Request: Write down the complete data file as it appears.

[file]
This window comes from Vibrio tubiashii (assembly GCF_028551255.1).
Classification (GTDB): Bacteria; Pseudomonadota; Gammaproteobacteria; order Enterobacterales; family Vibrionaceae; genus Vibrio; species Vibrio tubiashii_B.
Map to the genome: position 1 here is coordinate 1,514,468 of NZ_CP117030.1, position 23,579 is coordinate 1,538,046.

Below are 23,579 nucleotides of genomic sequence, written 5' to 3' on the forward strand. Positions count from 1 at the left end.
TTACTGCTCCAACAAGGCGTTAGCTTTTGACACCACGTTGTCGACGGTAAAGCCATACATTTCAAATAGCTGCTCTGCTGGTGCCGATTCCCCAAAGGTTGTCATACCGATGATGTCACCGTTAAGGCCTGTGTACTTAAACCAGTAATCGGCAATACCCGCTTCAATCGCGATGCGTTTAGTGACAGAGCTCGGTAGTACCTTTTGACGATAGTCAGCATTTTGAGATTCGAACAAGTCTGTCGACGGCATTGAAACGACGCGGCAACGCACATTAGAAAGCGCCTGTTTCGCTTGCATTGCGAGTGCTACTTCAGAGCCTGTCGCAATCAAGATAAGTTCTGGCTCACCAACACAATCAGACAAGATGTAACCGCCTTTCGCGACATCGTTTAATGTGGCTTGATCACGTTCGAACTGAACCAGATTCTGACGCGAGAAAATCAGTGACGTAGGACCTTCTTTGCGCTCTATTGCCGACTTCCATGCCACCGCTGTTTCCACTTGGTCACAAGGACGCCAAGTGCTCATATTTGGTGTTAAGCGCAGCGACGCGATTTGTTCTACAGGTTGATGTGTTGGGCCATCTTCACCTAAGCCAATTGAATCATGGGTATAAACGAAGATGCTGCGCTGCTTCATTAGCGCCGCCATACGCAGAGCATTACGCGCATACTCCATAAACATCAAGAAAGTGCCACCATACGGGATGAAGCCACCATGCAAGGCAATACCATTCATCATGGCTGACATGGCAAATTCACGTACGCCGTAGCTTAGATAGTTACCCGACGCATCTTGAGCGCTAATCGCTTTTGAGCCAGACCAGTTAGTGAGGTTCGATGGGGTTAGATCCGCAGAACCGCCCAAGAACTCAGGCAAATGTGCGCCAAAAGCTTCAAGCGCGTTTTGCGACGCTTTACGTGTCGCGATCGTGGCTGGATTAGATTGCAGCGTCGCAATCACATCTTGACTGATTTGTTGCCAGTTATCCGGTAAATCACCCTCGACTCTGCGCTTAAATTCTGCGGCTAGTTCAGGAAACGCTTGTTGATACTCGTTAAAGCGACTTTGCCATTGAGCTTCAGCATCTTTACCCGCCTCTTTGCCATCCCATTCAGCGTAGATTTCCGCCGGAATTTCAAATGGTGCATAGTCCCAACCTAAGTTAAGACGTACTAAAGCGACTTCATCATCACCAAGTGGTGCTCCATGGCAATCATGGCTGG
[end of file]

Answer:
This window comes from Vibrio tubiashii (assembly GCF_028551255.1).
Classification (GTDB): Bacteria; Pseudomonadota; Gammaproteobacteria; order Enterobacterales; family Vibrionaceae; genus Vibrio; species Vibrio tubiashii_B.
Map to the genome: position 1 here is coordinate 1,514,468 of NZ_CP117030.1, position 23,579 is coordinate 1,538,046.

Below are 23,579 nucleotides of genomic sequence, written 5' to 3' on the forward strand. Positions count from 1 at the left end.
TTACTGCTCCAACAAGGCGTTAGCTTTTGACACCACGTTGTCGACGGTAAAGCCATACATTTCAAATAGCTGCTCTGCTGGTGCCGATTCCCCAAAGGTTGTCATACCGATGATGTCACCGTTAAGGCCTGTGTACTTAAACCAGTAATCGGCAATACCCGCTTCAATCGCGATGCGTTTAGTGACAGAGCTCGGTAGTACCTTTTGACGATAGTCAGCATTTTGAGATTCGAACAAGTCTGTCGACGGCATTGAAACGACGCGGCAACGCACATTAGAAAGCGCCTGTTTCGCTTGCATTGCGAGTGCTACTTCAGAGCCTGTCGCAATCAAGATAAGTTCTGGCTCACCAACACAATCAGACAAGATGTAACCGCCTTTCGCGACATCGTTTAATGTGGCTTGATCACGTTCGAACTGAACCAGATTCTGACGCGAGAAAATCAGTGACGTAGGACCTTCTTTGCGCTCTATTGCCGACTTCCATGCCACCGCTGTTTCCACTTGGTCACAAGGACGCCAAGTGCTCATATTTGGTGTTAAGCGCAGCGACGCGATTTGTTCTACAGGTTGATGTGTTGGGCCATCTTCACCTAAGCCAATTGAATCATGGGTATAAACGAAGATGCTGCGCTGCTTCATTAGCGCCGCCATACGCAGAGCATTACGCGCATACTCCATAAACATCAAGAAAGTGCCACCATACGGGATGAAGCCACCATGCAAGGCAATACCATTCATCATGGCTGACATGGCAAATTCACGTACGCCGTAGCTTAGATAGTTACCCGACGCATCTTGAGCGCTAATCGCTTTTGAGCCAGACCAGTTAGTGAGGTTCGATGGGGTTAGATCCGCAGAACCGCCCAAGAACTCAGGCAAATGTGCGCCAAAAGCTTCAAGCGCGTTTTGCGACGCTTTACGTGTCGCGATCGTGGCTGGATTAGATTGCAGCGTCGCAATCACATCTTGACTGATTTGTTGCCAGTTATCCGGTAAATCACCCTCGACTCTGCGCTTAAATTCTGCGGCTAGTTCAGGAAACGCTTGTTGATACTCGTTAAAGCGACTTTGCCATTGAGCTTCAGCATCTTTACCCGCCTCTTTGCCATCCCATTCAGCGTAGATTTCCGCCGGAATTTCAAATGGTGCATAGTCCCAACCTAAGTTAAGACGTACTAAAGCGACTTCATCATCACCAAGTGGTGCTCCATGGCAATCATGGCTGG